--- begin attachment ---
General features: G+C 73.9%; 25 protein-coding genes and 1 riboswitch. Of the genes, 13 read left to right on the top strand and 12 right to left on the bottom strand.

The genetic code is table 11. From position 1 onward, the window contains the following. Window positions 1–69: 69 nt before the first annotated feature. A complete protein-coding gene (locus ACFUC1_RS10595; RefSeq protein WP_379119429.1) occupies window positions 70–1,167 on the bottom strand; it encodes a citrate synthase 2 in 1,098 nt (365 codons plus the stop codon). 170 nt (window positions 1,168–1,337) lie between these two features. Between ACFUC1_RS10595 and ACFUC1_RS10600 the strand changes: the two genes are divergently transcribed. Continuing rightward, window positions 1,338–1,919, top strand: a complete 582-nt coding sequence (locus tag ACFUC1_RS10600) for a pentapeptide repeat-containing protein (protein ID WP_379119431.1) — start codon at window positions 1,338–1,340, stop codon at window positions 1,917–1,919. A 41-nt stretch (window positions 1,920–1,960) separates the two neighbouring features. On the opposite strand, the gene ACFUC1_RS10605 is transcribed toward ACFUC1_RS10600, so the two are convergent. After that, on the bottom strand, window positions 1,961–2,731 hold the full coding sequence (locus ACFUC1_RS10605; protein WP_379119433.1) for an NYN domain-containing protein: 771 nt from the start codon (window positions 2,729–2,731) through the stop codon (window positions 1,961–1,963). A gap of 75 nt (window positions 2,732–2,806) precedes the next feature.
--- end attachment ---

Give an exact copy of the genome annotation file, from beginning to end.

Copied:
General features: G+C 73.9%; 25 protein-coding genes and 1 riboswitch. Of the genes, 13 read left to right on the top strand and 12 right to left on the bottom strand.

The genetic code is table 11. From position 1 onward, the window contains the following. Window positions 1–69: 69 nt before the first annotated feature. A complete protein-coding gene (locus ACFUC1_RS10595; RefSeq protein WP_379119429.1) occupies window positions 70–1,167 on the bottom strand; it encodes a citrate synthase 2 in 1,098 nt (365 codons plus the stop codon). 170 nt (window positions 1,168–1,337) lie between these two features. Between ACFUC1_RS10595 and ACFUC1_RS10600 the strand changes: the two genes are divergently transcribed. Continuing rightward, window positions 1,338–1,919, top strand: a complete 582-nt coding sequence (locus tag ACFUC1_RS10600) for a pentapeptide repeat-containing protein (protein ID WP_379119431.1) — start codon at window positions 1,338–1,340, stop codon at window positions 1,917–1,919. A 41-nt stretch (window positions 1,920–1,960) separates the two neighbouring features. On the opposite strand, the gene ACFUC1_RS10605 is transcribed toward ACFUC1_RS10600, so the two are convergent. After that, on the bottom strand, window positions 1,961–2,731 hold the full coding sequence (locus ACFUC1_RS10605; protein WP_379119433.1) for an NYN domain-containing protein: 771 nt from the start codon (window positions 2,729–2,731) through the stop codon (window positions 1,961–1,963). A gap of 75 nt (window positions 2,732–2,806) precedes the next feature.